Understanding Down syndrome
Down syndrome is the world's most common chromosomal condition and genetic cause of intellectual disability.
Down syndrome is due to the presence of an extra or part of an extra chromosome, chromosome 21. For that reason, the most common form of Down syndrome is also known as trisomy 21. People with Down syndrome commonly have 47 chromosomes in their cells instead of 46.
Facts about Down syndrome
- Down syndrome is usually recognisable either before or shortly after birth and is confirmed by a blood test. However, what happens after birth is much more important than the extra chromosome in determining the outlook for a baby with Down syndrome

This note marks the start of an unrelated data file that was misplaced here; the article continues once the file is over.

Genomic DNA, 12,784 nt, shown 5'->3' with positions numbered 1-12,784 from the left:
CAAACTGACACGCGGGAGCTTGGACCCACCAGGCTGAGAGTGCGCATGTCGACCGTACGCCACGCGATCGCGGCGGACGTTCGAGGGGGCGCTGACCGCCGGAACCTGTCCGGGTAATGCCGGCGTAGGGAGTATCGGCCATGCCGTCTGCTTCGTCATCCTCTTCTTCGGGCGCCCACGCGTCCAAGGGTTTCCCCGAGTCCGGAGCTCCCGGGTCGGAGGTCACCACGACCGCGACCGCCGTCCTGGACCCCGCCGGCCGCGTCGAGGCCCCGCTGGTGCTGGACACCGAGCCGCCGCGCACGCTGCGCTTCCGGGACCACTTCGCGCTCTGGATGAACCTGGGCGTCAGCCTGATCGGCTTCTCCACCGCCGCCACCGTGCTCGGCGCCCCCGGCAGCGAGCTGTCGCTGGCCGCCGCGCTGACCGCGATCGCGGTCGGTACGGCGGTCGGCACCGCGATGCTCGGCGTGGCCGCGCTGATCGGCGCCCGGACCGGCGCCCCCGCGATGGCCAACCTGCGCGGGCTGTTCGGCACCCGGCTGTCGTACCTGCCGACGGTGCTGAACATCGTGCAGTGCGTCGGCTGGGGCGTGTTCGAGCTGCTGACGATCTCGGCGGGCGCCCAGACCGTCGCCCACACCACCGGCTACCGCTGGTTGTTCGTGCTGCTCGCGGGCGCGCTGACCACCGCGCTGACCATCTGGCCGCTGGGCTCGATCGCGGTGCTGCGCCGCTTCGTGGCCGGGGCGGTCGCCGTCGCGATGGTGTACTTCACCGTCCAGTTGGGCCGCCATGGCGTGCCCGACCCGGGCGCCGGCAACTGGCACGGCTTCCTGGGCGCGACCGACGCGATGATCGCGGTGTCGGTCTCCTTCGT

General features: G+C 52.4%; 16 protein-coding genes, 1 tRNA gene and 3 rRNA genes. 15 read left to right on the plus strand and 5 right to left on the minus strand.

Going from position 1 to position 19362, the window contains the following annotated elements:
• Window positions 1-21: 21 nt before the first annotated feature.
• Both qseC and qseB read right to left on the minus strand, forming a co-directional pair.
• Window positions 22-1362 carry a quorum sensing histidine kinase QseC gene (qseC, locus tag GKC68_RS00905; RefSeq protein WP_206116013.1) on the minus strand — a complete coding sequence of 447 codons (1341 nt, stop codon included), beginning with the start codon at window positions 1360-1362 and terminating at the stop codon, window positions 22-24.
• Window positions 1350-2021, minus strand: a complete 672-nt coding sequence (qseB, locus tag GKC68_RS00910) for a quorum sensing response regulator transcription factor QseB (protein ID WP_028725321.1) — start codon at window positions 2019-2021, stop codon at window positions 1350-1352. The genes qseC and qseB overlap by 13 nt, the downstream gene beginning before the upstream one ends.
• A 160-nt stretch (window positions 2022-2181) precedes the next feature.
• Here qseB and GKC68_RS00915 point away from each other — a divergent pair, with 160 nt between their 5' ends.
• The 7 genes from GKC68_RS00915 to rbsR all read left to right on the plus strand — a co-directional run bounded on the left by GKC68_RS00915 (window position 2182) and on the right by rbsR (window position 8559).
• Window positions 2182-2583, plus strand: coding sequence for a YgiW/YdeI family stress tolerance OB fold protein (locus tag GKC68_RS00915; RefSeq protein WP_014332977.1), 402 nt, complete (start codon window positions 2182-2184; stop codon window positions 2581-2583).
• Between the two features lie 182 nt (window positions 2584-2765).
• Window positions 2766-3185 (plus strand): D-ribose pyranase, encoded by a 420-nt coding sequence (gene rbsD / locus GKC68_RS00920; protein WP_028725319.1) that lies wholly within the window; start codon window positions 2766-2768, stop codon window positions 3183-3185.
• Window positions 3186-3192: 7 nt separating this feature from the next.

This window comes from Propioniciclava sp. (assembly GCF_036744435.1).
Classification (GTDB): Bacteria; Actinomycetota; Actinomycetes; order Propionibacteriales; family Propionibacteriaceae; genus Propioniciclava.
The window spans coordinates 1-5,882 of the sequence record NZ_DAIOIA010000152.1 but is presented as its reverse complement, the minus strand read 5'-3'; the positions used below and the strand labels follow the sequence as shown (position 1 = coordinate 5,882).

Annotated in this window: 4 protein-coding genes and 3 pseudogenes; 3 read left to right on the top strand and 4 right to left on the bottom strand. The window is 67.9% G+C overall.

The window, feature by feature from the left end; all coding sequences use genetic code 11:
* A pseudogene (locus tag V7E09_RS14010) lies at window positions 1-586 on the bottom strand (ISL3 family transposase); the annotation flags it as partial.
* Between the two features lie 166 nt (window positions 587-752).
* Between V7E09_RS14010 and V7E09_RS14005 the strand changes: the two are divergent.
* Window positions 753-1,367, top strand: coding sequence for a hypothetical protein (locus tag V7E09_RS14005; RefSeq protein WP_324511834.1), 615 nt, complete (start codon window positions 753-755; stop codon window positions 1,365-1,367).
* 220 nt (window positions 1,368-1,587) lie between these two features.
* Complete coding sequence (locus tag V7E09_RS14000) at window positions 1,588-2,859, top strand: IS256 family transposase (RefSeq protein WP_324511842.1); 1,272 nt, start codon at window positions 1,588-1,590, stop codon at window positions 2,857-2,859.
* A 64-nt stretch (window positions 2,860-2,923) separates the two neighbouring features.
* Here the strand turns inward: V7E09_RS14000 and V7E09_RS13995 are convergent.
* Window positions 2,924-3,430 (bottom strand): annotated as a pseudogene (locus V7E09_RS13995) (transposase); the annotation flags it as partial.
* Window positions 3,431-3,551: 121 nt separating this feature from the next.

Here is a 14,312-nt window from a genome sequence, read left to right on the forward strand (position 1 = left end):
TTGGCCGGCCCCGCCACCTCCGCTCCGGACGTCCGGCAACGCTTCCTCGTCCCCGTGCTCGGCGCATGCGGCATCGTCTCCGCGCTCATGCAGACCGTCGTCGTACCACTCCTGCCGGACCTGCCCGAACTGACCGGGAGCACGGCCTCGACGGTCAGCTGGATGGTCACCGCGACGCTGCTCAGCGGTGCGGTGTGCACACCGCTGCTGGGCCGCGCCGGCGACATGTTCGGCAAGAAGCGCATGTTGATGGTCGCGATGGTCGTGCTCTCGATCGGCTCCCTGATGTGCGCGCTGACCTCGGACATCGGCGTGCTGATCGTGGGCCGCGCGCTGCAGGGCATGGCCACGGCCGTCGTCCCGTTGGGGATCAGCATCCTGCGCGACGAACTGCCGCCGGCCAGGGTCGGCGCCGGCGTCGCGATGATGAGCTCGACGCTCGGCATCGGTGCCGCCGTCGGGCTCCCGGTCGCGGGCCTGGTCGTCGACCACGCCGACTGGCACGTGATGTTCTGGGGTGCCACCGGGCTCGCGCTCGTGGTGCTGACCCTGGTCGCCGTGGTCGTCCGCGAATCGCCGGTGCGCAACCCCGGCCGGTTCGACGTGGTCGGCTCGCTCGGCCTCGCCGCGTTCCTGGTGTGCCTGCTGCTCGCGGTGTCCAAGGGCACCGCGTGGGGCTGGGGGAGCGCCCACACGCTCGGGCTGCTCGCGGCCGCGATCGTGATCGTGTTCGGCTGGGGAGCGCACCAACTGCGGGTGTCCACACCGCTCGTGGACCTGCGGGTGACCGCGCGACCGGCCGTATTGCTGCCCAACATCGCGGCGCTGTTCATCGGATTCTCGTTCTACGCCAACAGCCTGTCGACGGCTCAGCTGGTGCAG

- A new baby with Down syndrome is first and foremost, a baby – and needs the same love and care that all babies need. He or she will grow and develop but is likely to reach developmental milestones at a slower rate.
- Like all children, children with Down syndrome are individuals with their own strengths, challenges, likes, dislikes and personalities.
What impacts can Down syndrome have?
Down syndrome can lead to developmental delays and other problems, but can range in severity. These can include;
- Behaviour – poor judgement, impulsiveness
- Learning - short attention span, delayed speech and language development
- Cognitive function – developmental delays, cognitive impairment
This information has been provided to us by the Down Syndrome Association of Queensland.
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